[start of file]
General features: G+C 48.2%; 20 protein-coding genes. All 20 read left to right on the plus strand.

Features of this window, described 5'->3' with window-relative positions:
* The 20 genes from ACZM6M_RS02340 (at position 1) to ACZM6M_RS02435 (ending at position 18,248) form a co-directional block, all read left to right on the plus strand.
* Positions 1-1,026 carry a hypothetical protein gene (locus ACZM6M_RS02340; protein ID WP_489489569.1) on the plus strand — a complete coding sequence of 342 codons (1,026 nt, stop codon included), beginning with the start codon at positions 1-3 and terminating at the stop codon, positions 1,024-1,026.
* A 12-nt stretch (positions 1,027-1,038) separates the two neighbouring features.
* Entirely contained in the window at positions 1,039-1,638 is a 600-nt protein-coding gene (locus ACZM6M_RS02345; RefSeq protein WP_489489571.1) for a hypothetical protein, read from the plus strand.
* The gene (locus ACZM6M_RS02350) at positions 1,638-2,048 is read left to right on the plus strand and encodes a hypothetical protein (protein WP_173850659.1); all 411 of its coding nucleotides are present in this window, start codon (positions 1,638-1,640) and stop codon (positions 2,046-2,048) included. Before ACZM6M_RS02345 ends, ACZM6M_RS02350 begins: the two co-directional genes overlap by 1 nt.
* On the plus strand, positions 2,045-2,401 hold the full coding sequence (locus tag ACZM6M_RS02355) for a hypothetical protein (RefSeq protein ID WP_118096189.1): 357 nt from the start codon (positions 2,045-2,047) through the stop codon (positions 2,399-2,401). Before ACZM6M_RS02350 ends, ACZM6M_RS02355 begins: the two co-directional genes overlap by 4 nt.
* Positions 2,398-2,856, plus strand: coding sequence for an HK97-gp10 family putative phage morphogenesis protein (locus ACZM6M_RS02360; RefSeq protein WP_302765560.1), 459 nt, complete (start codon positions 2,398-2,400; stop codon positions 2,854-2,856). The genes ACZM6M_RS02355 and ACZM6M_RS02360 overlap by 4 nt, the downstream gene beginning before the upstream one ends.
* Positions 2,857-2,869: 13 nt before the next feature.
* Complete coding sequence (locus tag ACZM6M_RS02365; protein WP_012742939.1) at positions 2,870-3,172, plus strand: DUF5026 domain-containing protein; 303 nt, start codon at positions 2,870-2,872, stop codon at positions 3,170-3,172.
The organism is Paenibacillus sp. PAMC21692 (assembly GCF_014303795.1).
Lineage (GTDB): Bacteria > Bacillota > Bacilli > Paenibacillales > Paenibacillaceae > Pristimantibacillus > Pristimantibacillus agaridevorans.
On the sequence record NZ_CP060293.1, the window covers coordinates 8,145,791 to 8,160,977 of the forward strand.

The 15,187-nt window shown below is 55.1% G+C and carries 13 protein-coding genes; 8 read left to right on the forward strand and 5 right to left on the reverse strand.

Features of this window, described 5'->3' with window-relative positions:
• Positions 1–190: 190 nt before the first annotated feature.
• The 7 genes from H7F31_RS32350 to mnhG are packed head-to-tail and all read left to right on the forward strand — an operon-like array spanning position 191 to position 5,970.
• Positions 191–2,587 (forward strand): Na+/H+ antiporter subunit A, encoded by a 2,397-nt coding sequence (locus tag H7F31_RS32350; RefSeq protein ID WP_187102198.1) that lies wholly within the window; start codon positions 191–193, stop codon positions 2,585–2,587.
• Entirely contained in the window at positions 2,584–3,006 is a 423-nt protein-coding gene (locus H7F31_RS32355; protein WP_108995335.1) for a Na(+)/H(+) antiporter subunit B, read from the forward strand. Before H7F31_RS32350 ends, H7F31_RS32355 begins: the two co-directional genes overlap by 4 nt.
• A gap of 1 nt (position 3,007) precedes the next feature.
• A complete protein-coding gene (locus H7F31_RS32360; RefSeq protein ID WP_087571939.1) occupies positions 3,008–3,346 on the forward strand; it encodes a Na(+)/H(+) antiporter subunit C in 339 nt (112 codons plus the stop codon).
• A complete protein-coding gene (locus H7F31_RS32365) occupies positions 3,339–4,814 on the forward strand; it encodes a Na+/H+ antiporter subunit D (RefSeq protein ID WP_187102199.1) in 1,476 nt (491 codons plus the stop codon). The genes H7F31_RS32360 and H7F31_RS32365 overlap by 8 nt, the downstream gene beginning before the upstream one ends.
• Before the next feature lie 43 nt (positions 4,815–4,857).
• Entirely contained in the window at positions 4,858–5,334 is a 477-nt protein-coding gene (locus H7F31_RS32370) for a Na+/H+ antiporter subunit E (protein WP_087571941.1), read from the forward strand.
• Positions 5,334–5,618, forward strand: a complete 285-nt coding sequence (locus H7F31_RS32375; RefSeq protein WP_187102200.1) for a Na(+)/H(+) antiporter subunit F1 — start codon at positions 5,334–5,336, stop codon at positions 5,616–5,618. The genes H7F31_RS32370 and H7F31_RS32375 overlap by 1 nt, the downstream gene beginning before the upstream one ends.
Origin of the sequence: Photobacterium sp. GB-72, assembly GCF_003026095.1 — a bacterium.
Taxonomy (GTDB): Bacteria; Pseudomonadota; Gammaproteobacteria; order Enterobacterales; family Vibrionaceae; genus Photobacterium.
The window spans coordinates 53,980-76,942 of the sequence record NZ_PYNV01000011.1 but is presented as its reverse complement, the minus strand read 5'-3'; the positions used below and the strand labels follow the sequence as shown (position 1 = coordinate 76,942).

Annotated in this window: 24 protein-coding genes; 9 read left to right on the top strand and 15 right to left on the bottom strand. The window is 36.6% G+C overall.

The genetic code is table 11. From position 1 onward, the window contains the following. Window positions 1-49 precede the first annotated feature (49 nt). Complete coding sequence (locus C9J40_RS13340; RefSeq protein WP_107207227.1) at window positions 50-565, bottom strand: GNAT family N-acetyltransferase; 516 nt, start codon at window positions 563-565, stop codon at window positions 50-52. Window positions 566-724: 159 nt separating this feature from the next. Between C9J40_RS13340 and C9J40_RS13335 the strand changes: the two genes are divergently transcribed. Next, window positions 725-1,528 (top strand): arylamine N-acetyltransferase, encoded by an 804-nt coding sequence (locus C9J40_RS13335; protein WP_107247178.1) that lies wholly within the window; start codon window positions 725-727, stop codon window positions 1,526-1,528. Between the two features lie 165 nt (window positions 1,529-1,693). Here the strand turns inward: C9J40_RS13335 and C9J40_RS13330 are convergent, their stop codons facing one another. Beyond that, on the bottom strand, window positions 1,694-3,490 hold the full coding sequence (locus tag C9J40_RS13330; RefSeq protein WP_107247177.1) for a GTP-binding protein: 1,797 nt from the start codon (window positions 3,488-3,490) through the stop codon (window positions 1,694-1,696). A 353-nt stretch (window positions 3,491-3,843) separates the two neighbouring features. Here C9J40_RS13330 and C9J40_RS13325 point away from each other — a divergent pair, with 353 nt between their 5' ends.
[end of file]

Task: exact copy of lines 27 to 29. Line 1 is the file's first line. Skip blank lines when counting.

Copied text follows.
Origin of the sequence: Photobacterium sp. GB-72, assembly GCF_003026095.1 — a bacterium.
Taxonomy (GTDB): Bacteria; Pseudomonadota; Gammaproteobacteria; order Enterobacterales; family Vibrionaceae; genus Photobacterium.
The window spans coordinates 53,980-76,942 of the sequence record NZ_PYNV01000011.1 but is presented as its reverse complement, the minus strand read 5'-3'; the positions used below and the strand labels follow the sequence as shown (position 1 = coordinate 76,942).